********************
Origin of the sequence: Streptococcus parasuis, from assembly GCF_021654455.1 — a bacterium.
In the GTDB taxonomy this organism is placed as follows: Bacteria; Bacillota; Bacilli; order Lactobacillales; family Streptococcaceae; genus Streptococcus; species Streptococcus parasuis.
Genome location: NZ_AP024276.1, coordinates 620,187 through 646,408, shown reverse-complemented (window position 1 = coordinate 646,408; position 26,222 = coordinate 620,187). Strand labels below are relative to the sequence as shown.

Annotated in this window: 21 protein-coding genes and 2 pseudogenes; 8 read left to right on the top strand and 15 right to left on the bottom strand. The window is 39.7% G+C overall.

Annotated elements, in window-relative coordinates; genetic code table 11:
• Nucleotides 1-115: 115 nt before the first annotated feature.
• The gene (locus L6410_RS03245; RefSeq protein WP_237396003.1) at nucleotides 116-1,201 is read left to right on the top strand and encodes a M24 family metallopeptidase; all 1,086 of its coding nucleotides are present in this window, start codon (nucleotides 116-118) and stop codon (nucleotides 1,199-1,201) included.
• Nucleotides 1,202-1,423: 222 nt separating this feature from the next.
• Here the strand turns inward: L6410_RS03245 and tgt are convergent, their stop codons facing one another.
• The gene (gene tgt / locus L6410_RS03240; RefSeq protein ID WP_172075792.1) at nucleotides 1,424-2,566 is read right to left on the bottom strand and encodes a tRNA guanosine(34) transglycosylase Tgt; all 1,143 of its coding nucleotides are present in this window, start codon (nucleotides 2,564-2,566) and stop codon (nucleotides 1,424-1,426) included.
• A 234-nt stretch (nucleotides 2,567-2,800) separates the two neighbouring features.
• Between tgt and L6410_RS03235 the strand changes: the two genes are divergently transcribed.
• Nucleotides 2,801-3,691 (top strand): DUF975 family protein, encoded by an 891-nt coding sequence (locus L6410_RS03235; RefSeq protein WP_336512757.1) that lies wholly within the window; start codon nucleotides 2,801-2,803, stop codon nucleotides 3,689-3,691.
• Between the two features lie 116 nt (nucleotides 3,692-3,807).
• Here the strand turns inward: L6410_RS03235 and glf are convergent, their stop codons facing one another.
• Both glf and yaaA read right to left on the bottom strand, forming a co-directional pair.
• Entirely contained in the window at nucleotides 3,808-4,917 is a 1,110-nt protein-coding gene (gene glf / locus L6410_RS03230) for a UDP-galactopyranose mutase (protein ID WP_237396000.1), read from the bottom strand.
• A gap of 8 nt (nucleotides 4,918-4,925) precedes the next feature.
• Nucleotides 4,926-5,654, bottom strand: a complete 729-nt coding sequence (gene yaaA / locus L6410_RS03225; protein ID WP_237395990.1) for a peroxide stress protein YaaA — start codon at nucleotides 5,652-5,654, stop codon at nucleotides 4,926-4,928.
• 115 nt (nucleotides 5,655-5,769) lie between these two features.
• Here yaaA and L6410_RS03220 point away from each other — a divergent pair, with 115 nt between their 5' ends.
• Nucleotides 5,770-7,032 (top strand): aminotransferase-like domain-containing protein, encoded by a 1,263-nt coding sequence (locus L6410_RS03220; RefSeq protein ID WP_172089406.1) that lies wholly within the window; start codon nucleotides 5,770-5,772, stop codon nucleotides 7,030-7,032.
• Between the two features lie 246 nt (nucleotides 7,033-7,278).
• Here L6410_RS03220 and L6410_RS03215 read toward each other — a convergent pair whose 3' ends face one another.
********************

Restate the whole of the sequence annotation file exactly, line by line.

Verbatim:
Origin of the sequence: Streptococcus parasuis, from assembly GCF_021654455.1 — a bacterium.
In the GTDB taxonomy this organism is placed as follows: Bacteria; Bacillota; Bacilli; order Lactobacillales; family Streptococcaceae; genus Streptococcus; species Streptococcus parasuis.
Genome location: NZ_AP024276.1, coordinates 620,187 through 646,408, shown reverse-complemented (window position 1 = coordinate 646,408; position 26,222 = coordinate 620,187). Strand labels below are relative to the sequence as shown.

Annotated in this window: 21 protein-coding genes and 2 pseudogenes; 8 read left to right on the top strand and 15 right to left on the bottom strand. The window is 39.7% G+C overall.

Annotated elements, in window-relative coordinates; genetic code table 11:
• Nucleotides 1-115: 115 nt before the first annotated feature.
• The gene (locus L6410_RS03245; RefSeq protein WP_237396003.1) at nucleotides 116-1,201 is read left to right on the top strand and encodes a M24 family metallopeptidase; all 1,086 of its coding nucleotides are present in this window, start codon (nucleotides 116-118) and stop codon (nucleotides 1,199-1,201) included.
• Nucleotides 1,202-1,423: 222 nt separating this feature from the next.
• Here the strand turns inward: L6410_RS03245 and tgt are convergent, their stop codons facing one another.
• The gene (gene tgt / locus L6410_RS03240; RefSeq protein ID WP_172075792.1) at nucleotides 1,424-2,566 is read right to left on the bottom strand and encodes a tRNA guanosine(34) transglycosylase Tgt; all 1,143 of its coding nucleotides are present in this window, start codon (nucleotides 2,564-2,566) and stop codon (nucleotides 1,424-1,426) included.
• A 234-nt stretch (nucleotides 2,567-2,800) separates the two neighbouring features.
• Between tgt and L6410_RS03235 the strand changes: the two genes are divergently transcribed.
• Nucleotides 2,801-3,691 (top strand): DUF975 family protein, encoded by an 891-nt coding sequence (locus L6410_RS03235; RefSeq protein WP_336512757.1) that lies wholly within the window; start codon nucleotides 2,801-2,803, stop codon nucleotides 3,689-3,691.
• Between the two features lie 116 nt (nucleotides 3,692-3,807).
• Here the strand turns inward: L6410_RS03235 and glf are convergent, their stop codons facing one another.
• Both glf and yaaA read right to left on the bottom strand, forming a co-directional pair.
• Entirely contained in the window at nucleotides 3,808-4,917 is a 1,110-nt protein-coding gene (gene glf / locus L6410_RS03230) for a UDP-galactopyranose mutase (protein ID WP_237396000.1), read from the bottom strand.
• A gap of 8 nt (nucleotides 4,918-4,925) precedes the next feature.
• Nucleotides 4,926-5,654, bottom strand: a complete 729-nt coding sequence (gene yaaA / locus L6410_RS03225; protein ID WP_237395990.1) for a peroxide stress protein YaaA — start codon at nucleotides 5,652-5,654, stop codon at nucleotides 4,926-4,928.
• 115 nt (nucleotides 5,655-5,769) lie between these two features.
• Here yaaA and L6410_RS03220 point away from each other — a divergent pair, with 115 nt between their 5' ends.
• Nucleotides 5,770-7,032 (top strand): aminotransferase-like domain-containing protein, encoded by a 1,263-nt coding sequence (locus L6410_RS03220; RefSeq protein ID WP_172089406.1) that lies wholly within the window; start codon nucleotides 5,770-5,772, stop codon nucleotides 7,030-7,032.
• Between the two features lie 246 nt (nucleotides 7,033-7,278).
• Here L6410_RS03220 and L6410_RS03215 read toward each other — a convergent pair whose 3' ends face one another.